informal look to them, with figures or objects cropped off at the edges; this was a direct influence
of photography), and early inventions in the field of “moving image” such as the “Zoetrope” and the
“Praxinoscope”, which ultimately led to the development of cinema.
It is important to understand the things which happen in art in the context of major historical events
of the time. In 1871, for instance, France went to war with Prussia (Germany); the war really only
lasted for 6 months before the French were defeated, but the working-class citizens of Paris were
so fed up with the hunger, deprivation and suffering which the war caused, that they rose up
against their leaders and had a mini-revolution, taking over the city of Paris. This was known as
the “Paris Commune”. So, the revolution which Impressionism caused in the world of art, came at
the same time as actual, violent political revolution in Paris.
The legacy of Impressionism
It is practically impossible to overstate the importance and effect of Impressionism on the world of
art; despite the hostile reaction of the Art establishment and the Impressionist’s initial lack of
success, they nearly all went on to become financially successful artists. They freed both French
art, and art in general, from the shackles of traditionalism, and made possible new and exciting
directions in art. They were a liberating force, and influenced/inspired the next generation of
artists, who became known as the “Post-Impressionists” (meaning artists who came after and
were influenced by the Impressionists).
Edgar Degas (1834-1917)
Degas was one of the foremost ‘Impressionist’ painters, although he didn’t really like the term, and
preferred to be called a ‘realist’.
He is most famous for his paintings and pastel drawings of dancers, and his female models. He
was fascinated by the depiction of movement which he rendered superbly in his pictures of ballet
dancers, and women bathing, drying themselves, or combing their hair.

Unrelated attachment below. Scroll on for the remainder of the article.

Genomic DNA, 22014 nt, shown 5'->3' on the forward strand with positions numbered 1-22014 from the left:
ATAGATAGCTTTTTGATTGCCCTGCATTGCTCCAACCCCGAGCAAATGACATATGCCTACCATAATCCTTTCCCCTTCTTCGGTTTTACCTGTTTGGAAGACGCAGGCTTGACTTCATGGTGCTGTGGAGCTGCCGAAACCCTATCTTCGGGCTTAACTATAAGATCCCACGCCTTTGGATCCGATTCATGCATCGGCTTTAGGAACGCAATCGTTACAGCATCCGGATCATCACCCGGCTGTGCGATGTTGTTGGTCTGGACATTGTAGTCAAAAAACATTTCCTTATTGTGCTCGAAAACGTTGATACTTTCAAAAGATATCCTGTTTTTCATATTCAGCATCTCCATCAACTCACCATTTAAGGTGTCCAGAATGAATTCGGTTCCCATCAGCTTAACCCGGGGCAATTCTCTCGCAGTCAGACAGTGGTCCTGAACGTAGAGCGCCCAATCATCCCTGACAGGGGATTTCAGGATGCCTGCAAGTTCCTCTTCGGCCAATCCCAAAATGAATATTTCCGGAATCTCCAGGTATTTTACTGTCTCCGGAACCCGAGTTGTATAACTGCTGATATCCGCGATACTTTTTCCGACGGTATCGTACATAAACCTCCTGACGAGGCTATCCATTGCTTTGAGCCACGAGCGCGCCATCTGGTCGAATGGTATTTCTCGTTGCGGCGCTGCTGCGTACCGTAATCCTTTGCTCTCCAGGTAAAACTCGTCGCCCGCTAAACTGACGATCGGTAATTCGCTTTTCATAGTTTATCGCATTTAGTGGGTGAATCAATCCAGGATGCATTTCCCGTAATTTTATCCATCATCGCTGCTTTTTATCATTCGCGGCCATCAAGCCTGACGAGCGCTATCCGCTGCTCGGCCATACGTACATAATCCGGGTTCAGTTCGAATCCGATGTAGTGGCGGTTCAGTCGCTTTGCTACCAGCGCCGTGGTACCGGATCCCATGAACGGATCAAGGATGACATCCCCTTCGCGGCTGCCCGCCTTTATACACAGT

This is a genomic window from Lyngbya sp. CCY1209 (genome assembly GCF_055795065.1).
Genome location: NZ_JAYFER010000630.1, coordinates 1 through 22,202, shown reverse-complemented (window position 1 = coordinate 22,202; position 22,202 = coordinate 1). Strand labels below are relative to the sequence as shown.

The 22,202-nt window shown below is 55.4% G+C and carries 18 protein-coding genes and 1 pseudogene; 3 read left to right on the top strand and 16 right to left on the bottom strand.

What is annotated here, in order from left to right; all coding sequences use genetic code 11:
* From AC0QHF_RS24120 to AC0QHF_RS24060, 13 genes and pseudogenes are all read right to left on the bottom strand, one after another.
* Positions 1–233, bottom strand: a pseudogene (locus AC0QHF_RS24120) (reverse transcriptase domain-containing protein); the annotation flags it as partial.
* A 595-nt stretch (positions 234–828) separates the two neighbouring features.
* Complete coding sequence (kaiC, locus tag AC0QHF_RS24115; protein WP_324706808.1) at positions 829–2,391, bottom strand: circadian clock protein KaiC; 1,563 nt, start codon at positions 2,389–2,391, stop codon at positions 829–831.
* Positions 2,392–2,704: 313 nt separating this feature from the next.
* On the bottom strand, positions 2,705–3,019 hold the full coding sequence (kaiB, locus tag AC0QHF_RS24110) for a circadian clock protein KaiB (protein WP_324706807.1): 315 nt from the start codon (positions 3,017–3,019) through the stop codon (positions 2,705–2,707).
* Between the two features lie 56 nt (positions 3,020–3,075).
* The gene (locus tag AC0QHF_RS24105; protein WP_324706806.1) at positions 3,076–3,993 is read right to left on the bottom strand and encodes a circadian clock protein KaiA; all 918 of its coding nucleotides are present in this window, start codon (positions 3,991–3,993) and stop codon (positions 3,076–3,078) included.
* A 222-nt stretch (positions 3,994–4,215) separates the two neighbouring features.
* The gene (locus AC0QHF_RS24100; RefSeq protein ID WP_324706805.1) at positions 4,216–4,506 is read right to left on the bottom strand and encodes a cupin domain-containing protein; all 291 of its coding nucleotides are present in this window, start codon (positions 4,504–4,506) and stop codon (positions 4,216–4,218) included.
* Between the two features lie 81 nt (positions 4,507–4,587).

Photography had a great fascination for the Impressionist, and you can see its influence clearly in
Degas’ work , particularly in the way he composed his pictures with their unusual viewpoints and
‘cropping’ of figures.
Stage Rehearsal, 1878–1879
The Tub, 1886
Claude Monet (1840-1926)
A founder and leading artist of the Impressionist movement, Claude Monet was primarily a
landscape painter, working from direct observation of nature, painting ‘Plein Air’.
Monet was fascinated by the changing effects of light on the landscape, and to this end he
obsessively painted the same scene many times at different times of the day, in different
atmospheric conditions, and at different seasons in the year (such as his paintings of Rouen
Cathedral, his series of ‘haystacks’, or the water lilies in his garden).
He would work quickly to capture a particular effect in a painting before the light changed, and his
pictures brilliantly capture a feeling of movement and change in nature. He used a light palette of
primary colours (no black), applying paint in small dabs on the canvas.
Coquelicots, La promenade (Poppies), 1873
London, Houses of Parliament. The Sun Shining through the Fog, 1904
Name: _______________________________ Class: _________
Look at these pictures by Edgar Degas; choose 1 image and try to analyse it in detail.
Discuss its:
Subject matter
Use of colour
Mood and atmosphere
What’s your opinion of the picture?
Do you like it?
Give 2 reasons for your opinion.
Look at these pictures by Claude Monet; choose 1 image and try to analyse it in detail.
Discuss its:
Subject matter
Use of colour
Mood and atmosphere
What’s your opinion of the picture?
Do you like it?
Give 2 reasons for your opinion.
Name 5 of the artists involved in the Impressionist movement.
Name 2 things which were new and revolutionary about Impressionism.
Give 2 of the main ideas behind the Impressionist movement.
How were the impressionists regarded by the art establishment of the time?
Describe a major historical event which happened in France at the time of the Impressionists.